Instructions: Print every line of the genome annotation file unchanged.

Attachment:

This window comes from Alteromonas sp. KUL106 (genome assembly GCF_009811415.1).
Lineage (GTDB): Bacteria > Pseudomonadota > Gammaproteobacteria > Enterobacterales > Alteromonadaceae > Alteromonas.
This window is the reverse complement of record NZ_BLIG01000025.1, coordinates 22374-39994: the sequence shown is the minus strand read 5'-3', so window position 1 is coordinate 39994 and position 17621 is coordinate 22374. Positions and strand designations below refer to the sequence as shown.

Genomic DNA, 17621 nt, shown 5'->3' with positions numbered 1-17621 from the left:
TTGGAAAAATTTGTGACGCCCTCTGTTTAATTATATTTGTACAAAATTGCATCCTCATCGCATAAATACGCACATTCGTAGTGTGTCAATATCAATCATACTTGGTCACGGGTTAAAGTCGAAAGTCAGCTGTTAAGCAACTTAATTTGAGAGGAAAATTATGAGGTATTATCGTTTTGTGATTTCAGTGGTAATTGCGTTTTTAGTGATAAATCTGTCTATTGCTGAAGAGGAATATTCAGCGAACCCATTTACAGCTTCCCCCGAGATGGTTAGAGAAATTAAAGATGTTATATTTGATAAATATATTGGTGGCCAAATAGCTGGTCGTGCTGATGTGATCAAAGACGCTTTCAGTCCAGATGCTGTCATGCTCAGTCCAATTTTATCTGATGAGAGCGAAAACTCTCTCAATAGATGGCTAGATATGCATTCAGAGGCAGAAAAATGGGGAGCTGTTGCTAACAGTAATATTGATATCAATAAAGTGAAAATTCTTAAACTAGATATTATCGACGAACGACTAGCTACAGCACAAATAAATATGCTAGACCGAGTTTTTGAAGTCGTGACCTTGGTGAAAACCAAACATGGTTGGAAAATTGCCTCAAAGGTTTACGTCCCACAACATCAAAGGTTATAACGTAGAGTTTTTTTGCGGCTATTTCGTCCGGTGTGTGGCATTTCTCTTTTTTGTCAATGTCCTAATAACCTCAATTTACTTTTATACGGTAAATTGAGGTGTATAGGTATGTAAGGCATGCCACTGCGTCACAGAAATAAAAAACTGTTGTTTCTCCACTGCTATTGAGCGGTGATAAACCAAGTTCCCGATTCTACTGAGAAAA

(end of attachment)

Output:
This window comes from Alteromonas sp. KUL106 (genome assembly GCF_009811415.1).
Lineage (GTDB): Bacteria > Pseudomonadota > Gammaproteobacteria > Enterobacterales > Alteromonadaceae > Alteromonas.
This window is the reverse complement of record NZ_BLIG01000025.1, coordinates 22374-39994: the sequence shown is the minus strand read 5'-3', so window position 1 is coordinate 39994 and position 17621 is coordinate 22374. Positions and strand designations below refer to the sequence as shown.

Genomic DNA, 17621 nt, shown 5'->3' with positions numbered 1-17621 from the left:
TTGGAAAAATTTGTGACGCCCTCTGTTTAATTATATTTGTACAAAATTGCATCCTCATCGCATAAATACGCACATTCGTAGTGTGTCAATATCAATCATACTTGGTCACGGGTTAAAGTCGAAAGTCAGCTGTTAAGCAACTTAATTTGAGAGGAAAATTATGAGGTATTATCGTTTTGTGATTTCAGTGGTAATTGCGTTTTTAGTGATAAATCTGTCTATTGCTGAAGAGGAATATTCAGCGAACCCATTTACAGCTTCCCCCGAGATGGTTAGAGAAATTAAAGATGTTATATTTGATAAATATATTGGTGGCCAAATAGCTGGTCGTGCTGATGTGATCAAAGACGCTTTCAGTCCAGATGCTGTCATGCTCAGTCCAATTTTATCTGATGAGAGCGAAAACTCTCTCAATAGATGGCTAGATATGCATTCAGAGGCAGAAAAATGGGGAGCTGTTGCTAACAGTAATATTGATATCAATAAAGTGAAAATTCTTAAACTAGATATTATCGACGAACGACTAGCTACAGCACAAATAAATATGCTAGACCGAGTTTTTGAAGTCGTGACCTTGGTGAAAACCAAACATGGTTGGAAAATTGCCTCAAAGGTTTACGTCCCACAACATCAAAGGTTATAACGTAGAGTTTTTTTGCGGCTATTTCGTCCGGTGTGTGGCATTTCTCTTTTTTGTCAATGTCCTAATAACCTCAATTTACTTTTATACGGTAAATTGAGGTGTATAGGTATGTAAGGCATGCCACTGCGTCACAGAAATAAAAAACTGTTGTTTCTCCACTGCTATTGAGCGGTGATAAACCAAGTTCCCGATTCTACTGAGAAAA